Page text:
On the day Iran’s government televised footage of a captured American stealth Sentinel drone, U.S. officials and engineers here think it was a problem with the vehicle's navigation system that probably caused it to crash.
Iranian state television on Thursday showed Iranian soldiers poking at the aircraft, tan in color with scuff marks on one wing. The unmanned aerial vehicle is one of fewer than 10 currently in operation, and its capture represents a major compromise in stealth technology. One thing the footage also showed for certain was that it was still intact and didn't self-destruct as officials had hoped.
An accompanying news story by Iran’s official press agency claims Iran had hacked into the drone’s navigation system and successfully brought the craft down, one of “many” allegedly downed by Iran as the U.S. intensified its campaign to spy on Iran’s nuclear facilities. The CIA and Pentagon declined to comment on the matter, and while officials say there's no evidence the drone was hacked, it's not clear how they would know that.
U.S officials tell National Journal that they lost contact with the drone on Nov. 29, U.S. time, and that it was not clear initially if Iran knew it had crashed. After the link was breached and unable to be restored, the Air Force unit that flies the Sentinels immediately sent a bulletin to the National Military Command Center—a "pinnacle," designating an incident of potentially national significance.
President Obama was briefed Wednesday morning. Other U.S. intelligence assets, possibly including an imaging satellite, were diverted to the search.
Initially, the U.S. considered infiltrating a small recovery element from the Joint Special Operations Command. The Wall Street Journal reported on Wednesday that the military also planned to destroy the downed plane by missile. But both missions were foiled when Iranian troops found the scene of the crash, which has not been disclosed. Any U.S. show of force would be tantamount to a declaration of war against Iran, an escalation disproportionate to the loss.
U.S. officials are trying not to let too many details out about this supersecret drone. They won't say what type of sensor packages the RQ-170 drone, manufactured at Lockheed Martin’s Skunk Works in California and tested at Area 51 and over South Korea, was carrying. One reason is that they don’t wish for Iran to know precisely what each component does. In theory, the drone can be configured for high-resolution, full-motion video from high altitudes, for sampling and analyzing emissions, for tracking tagged targets on the ground, and for accurate hyper-spectral imaging of buildings and tunnels.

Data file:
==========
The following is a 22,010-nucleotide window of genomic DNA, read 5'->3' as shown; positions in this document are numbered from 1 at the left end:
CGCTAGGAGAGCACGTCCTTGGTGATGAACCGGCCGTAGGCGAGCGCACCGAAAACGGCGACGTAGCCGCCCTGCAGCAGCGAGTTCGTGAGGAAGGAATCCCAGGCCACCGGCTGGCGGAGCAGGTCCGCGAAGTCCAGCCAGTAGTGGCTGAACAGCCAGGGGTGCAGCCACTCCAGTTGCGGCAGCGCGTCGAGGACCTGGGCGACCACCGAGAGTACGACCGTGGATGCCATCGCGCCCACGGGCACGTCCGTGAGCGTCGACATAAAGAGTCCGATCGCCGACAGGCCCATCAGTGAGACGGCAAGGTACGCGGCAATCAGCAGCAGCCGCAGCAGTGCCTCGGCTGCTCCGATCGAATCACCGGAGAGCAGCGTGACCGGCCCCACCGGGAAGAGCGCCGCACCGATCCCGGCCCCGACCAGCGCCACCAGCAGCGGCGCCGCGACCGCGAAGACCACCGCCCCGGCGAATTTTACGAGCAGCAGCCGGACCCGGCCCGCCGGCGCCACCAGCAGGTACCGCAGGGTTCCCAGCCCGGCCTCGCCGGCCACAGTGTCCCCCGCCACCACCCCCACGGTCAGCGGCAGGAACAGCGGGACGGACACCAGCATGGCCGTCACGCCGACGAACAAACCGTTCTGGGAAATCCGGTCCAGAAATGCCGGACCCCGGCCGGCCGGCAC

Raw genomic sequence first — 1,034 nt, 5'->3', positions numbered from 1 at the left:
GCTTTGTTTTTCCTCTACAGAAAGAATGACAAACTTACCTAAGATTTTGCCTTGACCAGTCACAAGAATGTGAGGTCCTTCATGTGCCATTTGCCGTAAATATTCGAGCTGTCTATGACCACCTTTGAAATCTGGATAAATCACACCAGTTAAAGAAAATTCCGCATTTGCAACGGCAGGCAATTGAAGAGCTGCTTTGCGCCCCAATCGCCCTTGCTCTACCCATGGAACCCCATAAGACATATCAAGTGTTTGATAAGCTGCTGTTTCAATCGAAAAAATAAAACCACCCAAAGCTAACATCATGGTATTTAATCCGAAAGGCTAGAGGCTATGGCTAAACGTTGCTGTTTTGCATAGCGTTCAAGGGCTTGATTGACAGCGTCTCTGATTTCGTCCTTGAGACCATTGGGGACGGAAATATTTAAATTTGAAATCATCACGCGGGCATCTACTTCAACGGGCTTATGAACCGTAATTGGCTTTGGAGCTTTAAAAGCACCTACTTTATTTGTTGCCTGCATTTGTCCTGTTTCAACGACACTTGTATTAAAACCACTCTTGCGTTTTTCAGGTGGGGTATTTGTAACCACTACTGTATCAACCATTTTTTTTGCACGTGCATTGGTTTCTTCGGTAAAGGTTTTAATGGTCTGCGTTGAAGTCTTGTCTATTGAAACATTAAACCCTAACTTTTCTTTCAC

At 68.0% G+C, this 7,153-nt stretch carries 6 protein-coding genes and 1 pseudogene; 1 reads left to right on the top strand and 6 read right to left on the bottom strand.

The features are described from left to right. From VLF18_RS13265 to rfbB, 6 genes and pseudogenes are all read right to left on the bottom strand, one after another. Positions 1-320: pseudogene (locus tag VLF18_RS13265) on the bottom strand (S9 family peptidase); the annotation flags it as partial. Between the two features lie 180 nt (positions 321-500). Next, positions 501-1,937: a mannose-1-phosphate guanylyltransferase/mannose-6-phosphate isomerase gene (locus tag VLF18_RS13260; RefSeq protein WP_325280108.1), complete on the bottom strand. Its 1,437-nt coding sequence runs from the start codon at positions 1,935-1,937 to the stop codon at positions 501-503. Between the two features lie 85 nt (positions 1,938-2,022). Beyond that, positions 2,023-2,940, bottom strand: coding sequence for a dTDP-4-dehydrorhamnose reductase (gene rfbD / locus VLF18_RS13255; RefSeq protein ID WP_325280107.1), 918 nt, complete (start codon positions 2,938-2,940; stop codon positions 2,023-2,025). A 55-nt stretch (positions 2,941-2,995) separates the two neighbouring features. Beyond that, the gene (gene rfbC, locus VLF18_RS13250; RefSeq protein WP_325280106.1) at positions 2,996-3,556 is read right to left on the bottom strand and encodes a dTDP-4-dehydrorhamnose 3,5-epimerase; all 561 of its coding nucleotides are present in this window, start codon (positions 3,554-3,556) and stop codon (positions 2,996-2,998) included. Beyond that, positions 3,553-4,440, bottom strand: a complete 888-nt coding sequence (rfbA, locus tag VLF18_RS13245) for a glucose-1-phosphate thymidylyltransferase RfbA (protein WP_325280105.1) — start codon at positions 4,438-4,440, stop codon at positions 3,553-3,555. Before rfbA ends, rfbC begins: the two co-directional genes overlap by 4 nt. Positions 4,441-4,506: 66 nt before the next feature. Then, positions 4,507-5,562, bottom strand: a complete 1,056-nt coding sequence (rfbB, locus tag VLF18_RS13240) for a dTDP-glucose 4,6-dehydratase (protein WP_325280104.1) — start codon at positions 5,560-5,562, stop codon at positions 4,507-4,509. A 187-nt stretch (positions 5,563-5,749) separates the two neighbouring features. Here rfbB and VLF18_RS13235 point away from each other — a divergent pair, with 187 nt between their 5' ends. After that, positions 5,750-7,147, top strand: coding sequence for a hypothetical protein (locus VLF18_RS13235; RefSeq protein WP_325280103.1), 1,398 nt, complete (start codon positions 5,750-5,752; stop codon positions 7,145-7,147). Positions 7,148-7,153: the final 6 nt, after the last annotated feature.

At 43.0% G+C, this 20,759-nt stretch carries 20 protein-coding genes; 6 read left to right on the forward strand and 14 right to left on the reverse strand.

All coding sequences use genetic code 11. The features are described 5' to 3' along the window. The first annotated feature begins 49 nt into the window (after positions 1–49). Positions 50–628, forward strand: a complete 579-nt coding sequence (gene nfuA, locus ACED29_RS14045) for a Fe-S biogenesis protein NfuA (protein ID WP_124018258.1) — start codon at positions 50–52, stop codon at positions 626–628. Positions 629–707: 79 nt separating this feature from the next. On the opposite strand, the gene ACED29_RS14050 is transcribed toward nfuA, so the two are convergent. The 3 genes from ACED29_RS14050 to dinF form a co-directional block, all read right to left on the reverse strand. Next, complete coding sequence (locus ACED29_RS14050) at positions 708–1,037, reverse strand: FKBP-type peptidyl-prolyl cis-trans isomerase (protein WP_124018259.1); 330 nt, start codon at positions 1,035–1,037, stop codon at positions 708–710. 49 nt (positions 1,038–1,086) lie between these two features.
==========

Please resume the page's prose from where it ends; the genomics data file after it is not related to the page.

Its stealth comes from its color, which is relatively indistinguishable from the sky at altitudes around 50,000 feet, according to Aviation Week; its radar-refracting paint; its curves and angles, which reflect American stealth technology used since the Gulf War; and possibly for an active antiradar array located in its belly.
But for every approved orbit, flight planners design a flight path to ensure that certain curves of the aircraft face away from the known locations of enemy radar. That helps explain why, if the drone deviated from its flight plan, Iran was able to figure out that it had gone down. The lower it glided, the more easily Iranian radar pings could “hear it.”
So sensitive are the capabilities and the intelligence missions the drone is used for that the unit physically changes their data computers depending upon their customer—be it the CIA, a Defense Department intelligence agency like the National Security Agency, or other military units.
Several software packages on board are programmed to corrupt themselves if the Sentinel’s communications nodes are not properly interrogated at certain points, but U.S. officials don’t know which are intact and which aren’t.
What worries the U.S. more than the stealth capabilities themselves is the possibility that China will help Iran access the software and figure out how to break the encryption used to protect it. Though codes can be changed, a knowledge of the underlying software logic could jeopardize other sensitive technical collection systems.
The existence of the drone was declassified last year. Its capabilities and missions remain classified at the Top Secret/Sensitive Compartmented Information level, with a Special Access Program controlling access beyond that.